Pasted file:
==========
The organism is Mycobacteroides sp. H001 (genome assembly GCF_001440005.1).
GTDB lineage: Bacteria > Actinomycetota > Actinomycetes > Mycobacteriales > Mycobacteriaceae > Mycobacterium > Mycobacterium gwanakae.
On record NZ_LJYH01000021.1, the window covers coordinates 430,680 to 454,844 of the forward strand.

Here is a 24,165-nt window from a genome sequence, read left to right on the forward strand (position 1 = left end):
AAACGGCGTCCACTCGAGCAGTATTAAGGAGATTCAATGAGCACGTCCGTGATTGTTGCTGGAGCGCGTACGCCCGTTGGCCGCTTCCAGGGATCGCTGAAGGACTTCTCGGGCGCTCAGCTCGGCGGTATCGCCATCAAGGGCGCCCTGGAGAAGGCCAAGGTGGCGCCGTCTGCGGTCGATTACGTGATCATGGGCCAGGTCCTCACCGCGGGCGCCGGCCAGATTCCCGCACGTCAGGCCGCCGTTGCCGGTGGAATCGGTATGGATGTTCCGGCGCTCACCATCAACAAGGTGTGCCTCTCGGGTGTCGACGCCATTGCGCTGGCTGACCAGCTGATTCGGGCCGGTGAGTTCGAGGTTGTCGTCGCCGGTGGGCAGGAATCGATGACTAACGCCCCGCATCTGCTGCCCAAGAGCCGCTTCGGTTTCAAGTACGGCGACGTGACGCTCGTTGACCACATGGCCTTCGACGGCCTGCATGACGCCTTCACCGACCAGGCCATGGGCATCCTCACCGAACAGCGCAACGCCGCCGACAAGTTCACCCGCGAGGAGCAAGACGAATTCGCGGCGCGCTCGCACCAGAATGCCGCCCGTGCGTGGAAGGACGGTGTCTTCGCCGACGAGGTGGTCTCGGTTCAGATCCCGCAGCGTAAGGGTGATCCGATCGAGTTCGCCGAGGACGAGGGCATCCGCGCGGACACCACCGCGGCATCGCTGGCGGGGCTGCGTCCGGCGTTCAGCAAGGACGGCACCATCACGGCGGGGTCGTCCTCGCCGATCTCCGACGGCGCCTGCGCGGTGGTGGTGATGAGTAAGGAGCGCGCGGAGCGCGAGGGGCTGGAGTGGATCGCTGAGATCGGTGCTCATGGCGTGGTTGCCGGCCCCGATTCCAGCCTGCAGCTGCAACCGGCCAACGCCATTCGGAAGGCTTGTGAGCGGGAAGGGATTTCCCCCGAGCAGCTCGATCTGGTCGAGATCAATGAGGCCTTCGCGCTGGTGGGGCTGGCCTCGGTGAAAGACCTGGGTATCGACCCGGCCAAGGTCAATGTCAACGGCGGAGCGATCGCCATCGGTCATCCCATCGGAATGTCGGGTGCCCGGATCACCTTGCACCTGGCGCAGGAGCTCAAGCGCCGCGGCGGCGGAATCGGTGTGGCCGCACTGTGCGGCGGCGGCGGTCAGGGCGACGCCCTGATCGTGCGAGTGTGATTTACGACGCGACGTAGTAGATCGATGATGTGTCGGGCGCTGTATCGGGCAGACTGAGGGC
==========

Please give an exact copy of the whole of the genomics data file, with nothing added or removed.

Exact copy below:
The organism is Mycobacteroides sp. H001 (genome assembly GCF_001440005.1).
GTDB lineage: Bacteria > Actinomycetota > Actinomycetes > Mycobacteriales > Mycobacteriaceae > Mycobacterium > Mycobacterium gwanakae.
On record NZ_LJYH01000021.1, the window covers coordinates 430,680 to 454,844 of the forward strand.

Here is a 24,165-nt window from a genome sequence, read left to right on the forward strand (position 1 = left end):
AAACGGCGTCCACTCGAGCAGTATTAAGGAGATTCAATGAGCACGTCCGTGATTGTTGCTGGAGCGCGTACGCCCGTTGGCCGCTTCCAGGGATCGCTGAAGGACTTCTCGGGCGCTCAGCTCGGCGGTATCGCCATCAAGGGCGCCCTGGAGAAGGCCAAGGTGGCGCCGTCTGCGGTCGATTACGTGATCATGGGCCAGGTCCTCACCGCGGGCGCCGGCCAGATTCCCGCACGTCAGGCCGCCGTTGCCGGTGGAATCGGTATGGATGTTCCGGCGCTCACCATCAACAAGGTGTGCCTCTCGGGTGTCGACGCCATTGCGCTGGCTGACCAGCTGATTCGGGCCGGTGAGTTCGAGGTTGTCGTCGCCGGTGGGCAGGAATCGATGACTAACGCCCCGCATCTGCTGCCCAAGAGCCGCTTCGGTTTCAAGTACGGCGACGTGACGCTCGTTGACCACATGGCCTTCGACGGCCTGCATGACGCCTTCACCGACCAGGCCATGGGCATCCTCACCGAACAGCGCAACGCCGCCGACAAGTTCACCCGCGAGGAGCAAGACGAATTCGCGGCGCGCTCGCACCAGAATGCCGCCCGTGCGTGGAAGGACGGTGTCTTCGCCGACGAGGTGGTCTCGGTTCAGATCCCGCAGCGTAAGGGTGATCCGATCGAGTTCGCCGAGGACGAGGGCATCCGCGCGGACACCACCGCGGCATCGCTGGCGGGGCTGCGTCCGGCGTTCAGCAAGGACGGCACCATCACGGCGGGGTCGTCCTCGCCGATCTCCGACGGCGCCTGCGCGGTGGTGGTGATGAGTAAGGAGCGCGCGGAGCGCGAGGGGCTGGAGTGGATCGCTGAGATCGGTGCTCATGGCGTGGTTGCCGGCCCCGATTCCAGCCTGCAGCTGCAACCGGCCAACGCCATTCGGAAGGCTTGTGAGCGGGAAGGGATTTCCCCCGAGCAGCTCGATCTGGTCGAGATCAATGAGGCCTTCGCGCTGGTGGGGCTGGCCTCGGTGAAAGACCTGGGTATCGACCCGGCCAAGGTCAATGTCAACGGCGGAGCGATCGCCATCGGTCATCCCATCGGAATGTCGGGTGCCCGGATCACCTTGCACCTGGCGCAGGAGCTCAAGCGCCGCGGCGGCGGAATCGGTGTGGCCGCACTGTGCGGCGGCGGCGGTCAGGGCGACGCCCTGATCGTGCGAGTGTGATTTACGACGCGACGTAGTAGATCGATGATGTGTCGGGCGCTGTATCGGGCAGACTGAGGGC